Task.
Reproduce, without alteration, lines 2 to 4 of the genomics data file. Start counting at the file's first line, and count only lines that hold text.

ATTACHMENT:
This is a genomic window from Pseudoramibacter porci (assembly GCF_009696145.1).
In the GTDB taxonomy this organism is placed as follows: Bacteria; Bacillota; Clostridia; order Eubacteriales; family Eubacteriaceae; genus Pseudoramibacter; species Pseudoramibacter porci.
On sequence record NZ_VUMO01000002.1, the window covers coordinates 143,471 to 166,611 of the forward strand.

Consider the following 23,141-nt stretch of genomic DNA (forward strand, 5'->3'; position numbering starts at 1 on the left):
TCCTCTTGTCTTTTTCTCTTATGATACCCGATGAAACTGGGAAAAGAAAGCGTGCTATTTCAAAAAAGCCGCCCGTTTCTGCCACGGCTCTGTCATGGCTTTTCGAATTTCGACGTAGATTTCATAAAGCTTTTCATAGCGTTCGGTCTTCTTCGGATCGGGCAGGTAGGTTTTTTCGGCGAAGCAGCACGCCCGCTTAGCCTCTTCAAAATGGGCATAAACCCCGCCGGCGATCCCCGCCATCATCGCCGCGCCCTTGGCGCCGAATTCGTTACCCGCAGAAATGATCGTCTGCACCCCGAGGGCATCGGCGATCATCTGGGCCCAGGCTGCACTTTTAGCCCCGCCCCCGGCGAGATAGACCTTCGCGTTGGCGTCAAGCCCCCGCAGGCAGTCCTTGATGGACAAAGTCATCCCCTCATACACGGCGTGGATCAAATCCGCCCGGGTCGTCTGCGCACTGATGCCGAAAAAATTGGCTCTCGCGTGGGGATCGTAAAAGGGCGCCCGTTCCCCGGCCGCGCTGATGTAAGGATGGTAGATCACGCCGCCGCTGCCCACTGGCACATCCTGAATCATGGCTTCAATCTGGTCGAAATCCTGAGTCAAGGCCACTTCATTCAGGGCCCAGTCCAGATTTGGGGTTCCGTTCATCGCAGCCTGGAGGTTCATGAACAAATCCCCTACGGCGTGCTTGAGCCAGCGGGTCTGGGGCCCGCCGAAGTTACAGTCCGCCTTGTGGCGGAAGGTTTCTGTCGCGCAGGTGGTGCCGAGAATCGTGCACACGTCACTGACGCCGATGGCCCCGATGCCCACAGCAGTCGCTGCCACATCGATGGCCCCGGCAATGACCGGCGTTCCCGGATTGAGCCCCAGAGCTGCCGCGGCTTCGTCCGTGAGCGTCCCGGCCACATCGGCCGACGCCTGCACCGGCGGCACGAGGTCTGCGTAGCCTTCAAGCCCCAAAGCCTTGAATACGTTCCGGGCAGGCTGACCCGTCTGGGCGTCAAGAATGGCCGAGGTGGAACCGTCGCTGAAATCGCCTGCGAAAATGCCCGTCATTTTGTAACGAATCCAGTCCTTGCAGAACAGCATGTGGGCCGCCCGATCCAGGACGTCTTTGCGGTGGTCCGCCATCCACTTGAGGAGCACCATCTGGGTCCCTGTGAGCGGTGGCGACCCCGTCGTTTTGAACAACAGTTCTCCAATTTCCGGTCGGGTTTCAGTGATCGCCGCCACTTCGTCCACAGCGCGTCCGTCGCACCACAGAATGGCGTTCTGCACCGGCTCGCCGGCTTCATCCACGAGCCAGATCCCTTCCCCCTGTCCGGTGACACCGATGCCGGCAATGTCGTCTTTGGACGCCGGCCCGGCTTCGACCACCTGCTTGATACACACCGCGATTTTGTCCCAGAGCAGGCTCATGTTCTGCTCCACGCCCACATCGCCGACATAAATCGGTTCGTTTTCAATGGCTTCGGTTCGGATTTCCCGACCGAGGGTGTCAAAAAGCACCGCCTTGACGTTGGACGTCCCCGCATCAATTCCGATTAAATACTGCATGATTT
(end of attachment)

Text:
In the GTDB taxonomy this organism is placed as follows: Bacteria; Bacillota; Clostridia; order Eubacteriales; family Eubacteriaceae; genus Pseudoramibacter; species Pseudoramibacter porci.
On sequence record NZ_VUMO01000002.1, the window covers coordinates 143,471 to 166,611 of the forward strand.

Consider the following 23,141-nt stretch of genomic DNA (forward strand, 5'->3'; position numbering starts at 1 on the left):